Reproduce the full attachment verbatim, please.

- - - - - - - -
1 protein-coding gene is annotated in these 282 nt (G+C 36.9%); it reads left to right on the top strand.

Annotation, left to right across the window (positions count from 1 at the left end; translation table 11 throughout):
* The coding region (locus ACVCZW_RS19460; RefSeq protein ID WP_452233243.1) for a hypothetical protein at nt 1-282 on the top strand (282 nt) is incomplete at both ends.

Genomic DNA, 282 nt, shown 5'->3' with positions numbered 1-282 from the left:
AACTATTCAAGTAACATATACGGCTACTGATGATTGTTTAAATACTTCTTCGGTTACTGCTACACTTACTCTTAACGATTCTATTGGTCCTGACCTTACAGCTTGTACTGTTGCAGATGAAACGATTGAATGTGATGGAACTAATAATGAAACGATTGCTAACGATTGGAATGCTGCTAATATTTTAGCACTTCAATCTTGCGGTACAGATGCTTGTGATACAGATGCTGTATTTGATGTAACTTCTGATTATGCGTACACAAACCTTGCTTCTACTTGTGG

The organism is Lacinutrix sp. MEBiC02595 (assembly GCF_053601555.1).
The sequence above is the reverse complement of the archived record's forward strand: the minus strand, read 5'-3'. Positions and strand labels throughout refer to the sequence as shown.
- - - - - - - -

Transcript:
1 protein-coding gene is annotated in these 282 nt (G+C 36.9%); it reads left to right on the top strand.

Annotation, left to right across the window (positions count from 1 at the left end; translation table 11 throughout):
* The coding region (locus ACVCZW_RS19460; RefSeq protein ID WP_452233243.1) for a hypothetical protein at nt 1-282 on the top strand (282 nt) is incomplete at both ends.

Genomic DNA, 282 nt, shown 5'->3' with positions numbered 1-282 from the left:
AACTATTCAAGTAACATATACGGCTACTGATGATTGTTTAAATACTTCTTCGGTTACTGCTACACTTACTCTTAACGATTCTATTGGTCCTGACCTTACAGCTTGTACTGTTGCAGATGAAACGATTGAATGTGATGGAACTAATAATGAAACGATTGCTAACGATTGGAATGCTGCTAATATTTTAGCACTTCAATCTTGCGGTACAGATGCTTGTGATACAGATGCTGTATTTGATGTAACTTCTGATTATGCGTACACAAACCTTGCTTCTACTTGTGG

The organism is Lacinutrix sp. MEBiC02595 (assembly GCF_053601555.1).
The sequence above is the reverse complement of the archived record's forward strand: the minus strand, read 5'-3'. Positions and strand labels throughout refer to the sequence as shown.